Strategies for the Tactile/ Kinesthetic Learner: • Limit the amount of information per card to aid recall. Practice putting the cards in order until the sequence becomes automatic. • When reviewing new information, copy key points onto a • Make use of the computer to reinforce learning through the sense of touch.
Strategies for the Tactile/ Kinesthetic Learner: • Using word processing software, copy essential information from your notes and textbook. • Use graphics, tables, and spreadsheets to further organize material that must be learned. • Listen to audio tapes on a Walkman tape player while exercising. Make your own tapes containing important course information.
The Auditory/ Verbal Learning Style • You learn best when information is presented auditory in an oral language format. • In a classroom setting, you benefit from listening to lecture and participating in group discussions. • You also benefit from obtaining information from audio tape. • When trying to remember something, you can often "hear" the way someone told you the information, or the way you previously repeated it out loud. • You learn best when interacting with others in a listening/speaking exchange.
Strategies for the Auditory/ Verbal Learner: • Join a study group to assist you in learning course material. Or, work with a "study buddy" on an ongoing basis to review key information and prepare for exams. • When studying by yourself, talk out loud to aid recall. • Get yourself in a room where you won't be bothering anyone and read your notes and textbook out loud.
Strategies for the Auditory/ Verbal Learner: • Tape record your lectures. • When learning mathematical or technical information, "talk your way" through the new information.
Strategies for the Auditory/ Verbal Learner: • State the problem in your own words. • Reason through solutions to problems by talking out loud to yourself or with a study partner. • To learn a sequence of steps, write them out in sentence form and read them out loud (Miller, S., 2000).
The more we know about our personal strengths, the more we can use these strengths to learn.
The important point to remember is that if we choose ways to study that are best for us, we may improve our study and learning habits.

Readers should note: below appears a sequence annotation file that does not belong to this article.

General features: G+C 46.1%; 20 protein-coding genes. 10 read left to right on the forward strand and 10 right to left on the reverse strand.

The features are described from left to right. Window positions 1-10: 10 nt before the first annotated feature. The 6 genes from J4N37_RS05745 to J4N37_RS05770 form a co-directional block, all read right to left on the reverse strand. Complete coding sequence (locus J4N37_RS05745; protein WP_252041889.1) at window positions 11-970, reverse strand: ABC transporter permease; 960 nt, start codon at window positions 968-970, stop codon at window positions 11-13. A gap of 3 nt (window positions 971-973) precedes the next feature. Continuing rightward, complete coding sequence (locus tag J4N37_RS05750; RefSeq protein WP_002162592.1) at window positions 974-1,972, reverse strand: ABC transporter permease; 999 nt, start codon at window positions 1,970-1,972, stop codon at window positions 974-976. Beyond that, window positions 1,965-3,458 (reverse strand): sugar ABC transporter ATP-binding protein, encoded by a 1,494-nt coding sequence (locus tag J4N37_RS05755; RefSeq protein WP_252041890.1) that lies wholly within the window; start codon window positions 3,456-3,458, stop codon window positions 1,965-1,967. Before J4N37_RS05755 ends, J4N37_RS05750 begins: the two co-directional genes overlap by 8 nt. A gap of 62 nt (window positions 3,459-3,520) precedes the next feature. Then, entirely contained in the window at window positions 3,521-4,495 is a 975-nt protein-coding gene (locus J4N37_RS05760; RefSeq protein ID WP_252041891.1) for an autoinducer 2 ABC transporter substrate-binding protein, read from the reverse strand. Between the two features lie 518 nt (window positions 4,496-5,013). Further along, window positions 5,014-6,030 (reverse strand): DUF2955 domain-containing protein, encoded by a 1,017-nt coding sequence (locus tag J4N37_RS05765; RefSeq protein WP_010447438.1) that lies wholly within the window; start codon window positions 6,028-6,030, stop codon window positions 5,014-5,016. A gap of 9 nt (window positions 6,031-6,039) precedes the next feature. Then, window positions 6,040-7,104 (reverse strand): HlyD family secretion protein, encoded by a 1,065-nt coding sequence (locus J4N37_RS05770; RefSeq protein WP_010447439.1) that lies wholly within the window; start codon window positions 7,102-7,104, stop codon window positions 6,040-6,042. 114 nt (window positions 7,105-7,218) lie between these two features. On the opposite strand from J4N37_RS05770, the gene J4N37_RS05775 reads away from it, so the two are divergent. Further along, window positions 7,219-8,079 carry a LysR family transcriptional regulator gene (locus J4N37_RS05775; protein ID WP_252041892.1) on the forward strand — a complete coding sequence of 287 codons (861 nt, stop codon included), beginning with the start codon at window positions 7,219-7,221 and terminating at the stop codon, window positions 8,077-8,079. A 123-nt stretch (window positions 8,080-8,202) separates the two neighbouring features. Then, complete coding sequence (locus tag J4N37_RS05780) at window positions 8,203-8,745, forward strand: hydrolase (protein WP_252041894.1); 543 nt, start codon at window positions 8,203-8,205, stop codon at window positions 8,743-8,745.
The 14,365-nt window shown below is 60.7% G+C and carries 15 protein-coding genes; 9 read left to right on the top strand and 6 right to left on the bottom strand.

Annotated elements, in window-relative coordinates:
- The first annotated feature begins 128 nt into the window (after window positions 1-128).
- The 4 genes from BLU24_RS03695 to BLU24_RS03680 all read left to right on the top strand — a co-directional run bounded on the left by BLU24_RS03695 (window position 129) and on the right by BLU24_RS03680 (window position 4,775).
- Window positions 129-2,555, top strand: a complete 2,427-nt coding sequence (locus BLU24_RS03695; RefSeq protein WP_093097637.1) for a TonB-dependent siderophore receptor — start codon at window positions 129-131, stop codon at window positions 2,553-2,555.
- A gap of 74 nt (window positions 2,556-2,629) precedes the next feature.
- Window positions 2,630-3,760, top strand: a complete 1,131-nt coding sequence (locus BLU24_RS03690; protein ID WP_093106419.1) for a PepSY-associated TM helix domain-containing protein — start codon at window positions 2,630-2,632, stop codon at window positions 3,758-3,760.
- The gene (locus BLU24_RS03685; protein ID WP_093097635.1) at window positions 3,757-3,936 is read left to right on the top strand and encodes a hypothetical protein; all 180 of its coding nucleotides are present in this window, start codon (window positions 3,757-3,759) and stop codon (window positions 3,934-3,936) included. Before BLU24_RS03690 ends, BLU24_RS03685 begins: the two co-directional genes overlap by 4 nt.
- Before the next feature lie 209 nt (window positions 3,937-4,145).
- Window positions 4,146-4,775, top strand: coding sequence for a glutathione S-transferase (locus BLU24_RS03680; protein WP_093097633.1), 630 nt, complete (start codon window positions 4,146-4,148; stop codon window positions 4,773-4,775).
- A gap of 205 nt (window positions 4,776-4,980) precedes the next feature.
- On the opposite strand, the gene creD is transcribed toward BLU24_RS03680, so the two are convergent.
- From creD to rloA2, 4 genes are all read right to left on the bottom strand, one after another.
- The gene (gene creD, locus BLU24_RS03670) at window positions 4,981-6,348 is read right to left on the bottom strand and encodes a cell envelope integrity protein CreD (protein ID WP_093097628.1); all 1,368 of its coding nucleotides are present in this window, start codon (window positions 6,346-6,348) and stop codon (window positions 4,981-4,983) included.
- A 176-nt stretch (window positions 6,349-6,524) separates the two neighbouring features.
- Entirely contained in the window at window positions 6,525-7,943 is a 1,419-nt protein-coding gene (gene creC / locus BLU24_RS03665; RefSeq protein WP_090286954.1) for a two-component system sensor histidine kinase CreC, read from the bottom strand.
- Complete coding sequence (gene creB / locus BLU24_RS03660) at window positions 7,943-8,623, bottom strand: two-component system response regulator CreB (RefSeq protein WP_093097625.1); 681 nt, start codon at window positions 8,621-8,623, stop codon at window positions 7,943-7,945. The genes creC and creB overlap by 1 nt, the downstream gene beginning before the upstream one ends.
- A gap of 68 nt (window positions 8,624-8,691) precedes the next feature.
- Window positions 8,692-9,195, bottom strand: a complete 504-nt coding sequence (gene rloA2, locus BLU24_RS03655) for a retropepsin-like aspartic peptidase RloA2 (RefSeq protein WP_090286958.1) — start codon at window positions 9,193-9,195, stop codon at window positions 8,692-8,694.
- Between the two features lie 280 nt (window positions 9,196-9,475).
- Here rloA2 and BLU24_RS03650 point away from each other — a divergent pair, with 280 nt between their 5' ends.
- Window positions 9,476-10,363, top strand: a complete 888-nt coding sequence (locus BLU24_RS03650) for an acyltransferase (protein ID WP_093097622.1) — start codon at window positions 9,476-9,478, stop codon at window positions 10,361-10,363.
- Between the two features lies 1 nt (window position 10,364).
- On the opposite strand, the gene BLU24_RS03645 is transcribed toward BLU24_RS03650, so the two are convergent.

What does it mean “to learn”? • Think • Write • Share • Compromise Discussion Think, Pair, Share
Learning PairsCognitive processing: build knowledge, comprehension • Quick discussion or lengthy tasks. • From low level cognitive processing (comprehension) to higher level processing (problem solving). • Input and output vary for each situation, but the process always requires that learners work in pairs
Assumptions About Learning • People easily transfer learning from one situation to another if they have learned the fundamental skills and concepts. • Learners are "receivers" of knowledge in verbal forms from books, experts and teachers. • Learning is entirely behaviorist, involving the strengthening of bonds between stimuli and correct responses. • Learners are blank slates ready to be written on and filled with knowledge. • Skills and knowledge are best acquired independent of realistic contexts for use.
Brainstorming • Define the problem • Keep the session focused • No criticism • Include everyone • Have fun • Make connections between ideas • Take notes
When there were no schools, how did people learn? Where there are no schools, how do people learn?
Resources • National Research Council (2000). How People Learn. • Jensen, E. (2005). Teaching with the Brain in Mind, 2nd Ed.
Knowledge Overload • Human knowledge is currently doubling every 6 months.* • We can’t teach it all. *William J. Clinton.Remarks by the President to the National Association of Attorneys General. March 12, 1998. (retrieved 23 Dec. 2004).
A new definition of knowledge… • …the meaning of “knowing has shifted from being able to remember and repeat information to being able to find and use it.” (Herbert Simon, Nobel laureate, 1996)
What Current Research Says • Key findings were drawn from cognitive theory– about how people think, brain physiology – how the brain in made and works, and educational research – how students change in regard to classroom practice.